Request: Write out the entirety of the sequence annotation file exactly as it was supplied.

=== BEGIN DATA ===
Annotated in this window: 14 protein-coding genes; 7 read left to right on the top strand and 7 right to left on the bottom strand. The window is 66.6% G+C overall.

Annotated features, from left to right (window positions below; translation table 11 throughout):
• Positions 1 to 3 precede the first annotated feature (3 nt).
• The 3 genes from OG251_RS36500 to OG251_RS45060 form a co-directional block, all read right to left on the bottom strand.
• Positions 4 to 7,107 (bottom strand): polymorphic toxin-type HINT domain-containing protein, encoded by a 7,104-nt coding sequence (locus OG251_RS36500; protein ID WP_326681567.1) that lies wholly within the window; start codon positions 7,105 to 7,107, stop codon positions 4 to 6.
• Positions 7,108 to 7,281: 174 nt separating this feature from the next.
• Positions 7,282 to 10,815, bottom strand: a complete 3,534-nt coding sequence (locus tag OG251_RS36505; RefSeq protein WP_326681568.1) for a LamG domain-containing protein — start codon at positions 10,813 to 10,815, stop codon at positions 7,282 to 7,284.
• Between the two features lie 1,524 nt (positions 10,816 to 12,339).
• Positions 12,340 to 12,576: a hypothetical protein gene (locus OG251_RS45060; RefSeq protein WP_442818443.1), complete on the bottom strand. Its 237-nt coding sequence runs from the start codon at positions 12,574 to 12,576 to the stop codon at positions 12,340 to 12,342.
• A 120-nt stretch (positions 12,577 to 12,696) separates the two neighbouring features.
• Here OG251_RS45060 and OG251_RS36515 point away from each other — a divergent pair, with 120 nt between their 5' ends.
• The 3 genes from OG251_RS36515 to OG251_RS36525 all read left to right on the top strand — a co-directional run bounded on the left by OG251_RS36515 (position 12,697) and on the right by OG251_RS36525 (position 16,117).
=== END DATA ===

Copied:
Annotated in this window: 14 protein-coding genes; 7 read left to right on the top strand and 7 right to left on the bottom strand. The window is 66.6% G+C overall.

Annotated features, from left to right (window positions below; translation table 11 throughout):
• Positions 1 to 3 precede the first annotated feature (3 nt).
• The 3 genes from OG251_RS36500 to OG251_RS45060 form a co-directional block, all read right to left on the bottom strand.
• Positions 4 to 7,107 (bottom strand): polymorphic toxin-type HINT domain-containing protein, encoded by a 7,104-nt coding sequence (locus OG251_RS36500; protein ID WP_326681567.1) that lies wholly within the window; start codon positions 7,105 to 7,107, stop codon positions 4 to 6.
• Positions 7,108 to 7,281: 174 nt separating this feature from the next.
• Positions 7,282 to 10,815, bottom strand: a complete 3,534-nt coding sequence (locus tag OG251_RS36505; RefSeq protein WP_326681568.1) for a LamG domain-containing protein — start codon at positions 10,813 to 10,815, stop codon at positions 7,282 to 7,284.
• Between the two features lie 1,524 nt (positions 10,816 to 12,339).
• Positions 12,340 to 12,576: a hypothetical protein gene (locus OG251_RS45060; RefSeq protein WP_442818443.1), complete on the bottom strand. Its 237-nt coding sequence runs from the start codon at positions 12,574 to 12,576 to the stop codon at positions 12,340 to 12,342.
• A 120-nt stretch (positions 12,577 to 12,696) separates the two neighbouring features.
• Here OG251_RS45060 and OG251_RS36515 point away from each other — a divergent pair, with 120 nt between their 5' ends.
• The 3 genes from OG251_RS36515 to OG251_RS36525 all read left to right on the top strand — a co-directional run bounded on the left by OG251_RS36515 (position 12,697) and on the right by OG251_RS36525 (position 16,117).